The age-old question of whether virtue can be taught needs no reexamination here. Socrates believed as much, which is good enough for me. The more direct question concerns this course and if it, and similar college-level courses taught elsewhere, does, in the aggregate, produce more ethical leaders. This is not a question that can be definitively answered, given the multitude of factors for which any long-term analysis would have to control, never mind the challenges of collecting valid data. In fact, academic attempts to determine the efficacy of ethical instruction have not been encouraging, although some recent studies have shown some positive effect.

Many valid questions cannot be proven to empirical satisfaction. This is one of them, and merely claiming the course at least cannot hurt is insufficient. It should give these future officers some knowledge about the philosophical tradition of ethics and moral reasoning they did not already have and inspire reflection on how they would navigate ethically fraught situations—those in which the right decision is not immediately clear and require leaders to slow down and deliberately consider all aspects of the situation.

History of the Course

Ethics and Moral Reasoning for the Naval Leader was put into the service academies’ core curriculums following the December 1992 electrical engineering cheating scandal at the Naval Academy by members of the Class of 1994. West Point and the Air Force Academy teach the course to seniors, closer to their commissioning. The Naval Academy teaches it to sophomores on the premise that it is better for them to consider this material before they enter junior year and commit to the minimum service obligation after graduation (referred to as “two-for-seven night”, meaning they have served two years as midshipmen and are committing to seven more years of service—two more as midshipmen and at least five as a commissioned officer).

The 1992 cheating scandal forced some collective introspection among both Navy and Naval Academy military and civilian leaders. After several investigations, all outlined in a January 1994 Naval Inspector General report, ultimately 133 midshipmen were implicated (about 15 percent of the class). Nearly 30 were expelled. It remains the worst cheating scandal since the Academy adopted its Honor Code in 1951. In addition to implementing the Ethics course, following the scandal the Academy revised the Honor Code. Of note, in 2021 the Naval Academy experienced another cheating scandal, this time in Physics, that implicated 105 midshipmen, all sophomores (approximately half were taking the Ethics course at the time they cheated on the Physics final in December 2021; the other half took the course in spring 2022). Twenty-eight were separated.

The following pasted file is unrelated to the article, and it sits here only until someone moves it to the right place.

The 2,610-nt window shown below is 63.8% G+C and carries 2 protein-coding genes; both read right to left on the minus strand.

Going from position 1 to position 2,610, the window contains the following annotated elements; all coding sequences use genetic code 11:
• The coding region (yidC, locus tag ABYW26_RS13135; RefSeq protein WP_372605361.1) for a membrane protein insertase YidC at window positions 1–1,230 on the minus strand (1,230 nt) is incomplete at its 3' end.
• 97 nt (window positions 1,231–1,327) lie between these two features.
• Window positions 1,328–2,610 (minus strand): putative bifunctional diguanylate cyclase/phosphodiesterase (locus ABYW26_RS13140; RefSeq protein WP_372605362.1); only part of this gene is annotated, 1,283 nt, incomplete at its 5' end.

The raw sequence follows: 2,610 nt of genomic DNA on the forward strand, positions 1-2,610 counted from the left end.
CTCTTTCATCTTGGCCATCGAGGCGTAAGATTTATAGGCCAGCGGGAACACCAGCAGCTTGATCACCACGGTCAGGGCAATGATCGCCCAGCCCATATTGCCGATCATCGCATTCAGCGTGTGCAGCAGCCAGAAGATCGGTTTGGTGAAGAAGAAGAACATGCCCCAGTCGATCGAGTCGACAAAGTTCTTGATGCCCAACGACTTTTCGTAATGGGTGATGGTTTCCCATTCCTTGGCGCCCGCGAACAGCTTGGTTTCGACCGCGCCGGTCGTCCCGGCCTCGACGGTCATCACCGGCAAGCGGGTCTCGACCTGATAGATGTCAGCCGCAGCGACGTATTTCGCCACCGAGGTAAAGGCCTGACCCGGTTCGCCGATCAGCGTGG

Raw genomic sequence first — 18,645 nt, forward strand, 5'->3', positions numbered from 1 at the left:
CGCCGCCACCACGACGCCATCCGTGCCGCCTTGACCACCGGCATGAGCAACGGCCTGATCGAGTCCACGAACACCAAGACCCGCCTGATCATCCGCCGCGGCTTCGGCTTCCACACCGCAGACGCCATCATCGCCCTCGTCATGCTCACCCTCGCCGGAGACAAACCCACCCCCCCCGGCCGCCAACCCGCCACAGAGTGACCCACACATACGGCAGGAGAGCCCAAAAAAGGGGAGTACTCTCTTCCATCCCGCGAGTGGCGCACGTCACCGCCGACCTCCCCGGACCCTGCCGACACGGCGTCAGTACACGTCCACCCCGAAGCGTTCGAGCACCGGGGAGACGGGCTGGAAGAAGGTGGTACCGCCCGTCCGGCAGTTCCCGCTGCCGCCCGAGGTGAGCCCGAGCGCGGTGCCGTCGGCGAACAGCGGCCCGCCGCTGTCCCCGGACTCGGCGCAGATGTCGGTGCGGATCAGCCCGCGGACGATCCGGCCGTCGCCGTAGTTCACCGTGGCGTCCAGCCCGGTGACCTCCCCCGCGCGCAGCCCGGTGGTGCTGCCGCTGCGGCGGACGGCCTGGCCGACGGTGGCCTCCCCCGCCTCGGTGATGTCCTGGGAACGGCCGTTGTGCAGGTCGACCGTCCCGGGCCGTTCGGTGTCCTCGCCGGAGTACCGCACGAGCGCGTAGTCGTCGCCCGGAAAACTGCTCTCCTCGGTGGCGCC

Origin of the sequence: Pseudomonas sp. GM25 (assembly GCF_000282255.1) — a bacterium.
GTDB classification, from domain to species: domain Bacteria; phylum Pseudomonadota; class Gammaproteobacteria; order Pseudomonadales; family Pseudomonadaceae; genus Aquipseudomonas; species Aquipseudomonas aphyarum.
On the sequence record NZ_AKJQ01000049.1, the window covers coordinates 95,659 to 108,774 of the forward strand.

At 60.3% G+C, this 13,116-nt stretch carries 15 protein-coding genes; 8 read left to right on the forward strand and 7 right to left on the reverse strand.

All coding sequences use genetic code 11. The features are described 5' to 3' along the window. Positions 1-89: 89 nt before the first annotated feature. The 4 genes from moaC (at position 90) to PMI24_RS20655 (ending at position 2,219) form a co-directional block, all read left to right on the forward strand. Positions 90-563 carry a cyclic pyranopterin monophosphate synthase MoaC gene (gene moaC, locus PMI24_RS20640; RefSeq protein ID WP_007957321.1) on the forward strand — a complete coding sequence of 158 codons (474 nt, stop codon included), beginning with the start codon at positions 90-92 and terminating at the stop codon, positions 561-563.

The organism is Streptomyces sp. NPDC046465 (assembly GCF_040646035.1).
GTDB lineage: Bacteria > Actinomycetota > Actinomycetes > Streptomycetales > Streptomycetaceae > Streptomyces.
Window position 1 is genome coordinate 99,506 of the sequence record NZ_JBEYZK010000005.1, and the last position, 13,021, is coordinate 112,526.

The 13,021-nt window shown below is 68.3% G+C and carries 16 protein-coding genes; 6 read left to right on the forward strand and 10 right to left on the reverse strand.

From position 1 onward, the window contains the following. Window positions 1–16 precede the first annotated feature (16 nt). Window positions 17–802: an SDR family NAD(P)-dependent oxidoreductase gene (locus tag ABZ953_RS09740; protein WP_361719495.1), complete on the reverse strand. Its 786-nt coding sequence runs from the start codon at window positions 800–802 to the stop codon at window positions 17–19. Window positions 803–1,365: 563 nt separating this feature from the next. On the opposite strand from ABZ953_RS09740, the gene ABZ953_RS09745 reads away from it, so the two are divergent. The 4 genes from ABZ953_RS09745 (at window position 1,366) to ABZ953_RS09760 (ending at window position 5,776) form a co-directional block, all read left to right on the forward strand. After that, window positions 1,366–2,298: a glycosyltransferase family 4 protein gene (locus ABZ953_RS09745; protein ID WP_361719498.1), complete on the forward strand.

While the 2021 scandal was disappointing, it did not receive the press coverage the 1994 scandal generated. Yet, it would be fair to ask how this could happen again, especially with midshipmen who were taking the Ethics course at the time. On the other hand, one of the biggest incongruities with the origin of the course and its stated goal (at least since I have taught it) is that it is not designed to prevent midshipmen from cheating on their exams. They should already know not to do this! While the course was borne of an academic cheating scandal, cheating is a clear right-vs.-wrong issue. As such, I do not think the 2021 Physics cheating scandal reflects directly on the course’s purpose or efficacy.

A better measure of the course would be how Naval Academy graduates since the late 1990s have fared in the complex and often ethical gray zones of military operations, particularly combat operations. To prepare midshipmen for the challenge of making the best ethical decisions in these situations, the course must assume midshipmen are not liars and cheaters. No such study exists, however, or probably could exist in the near future.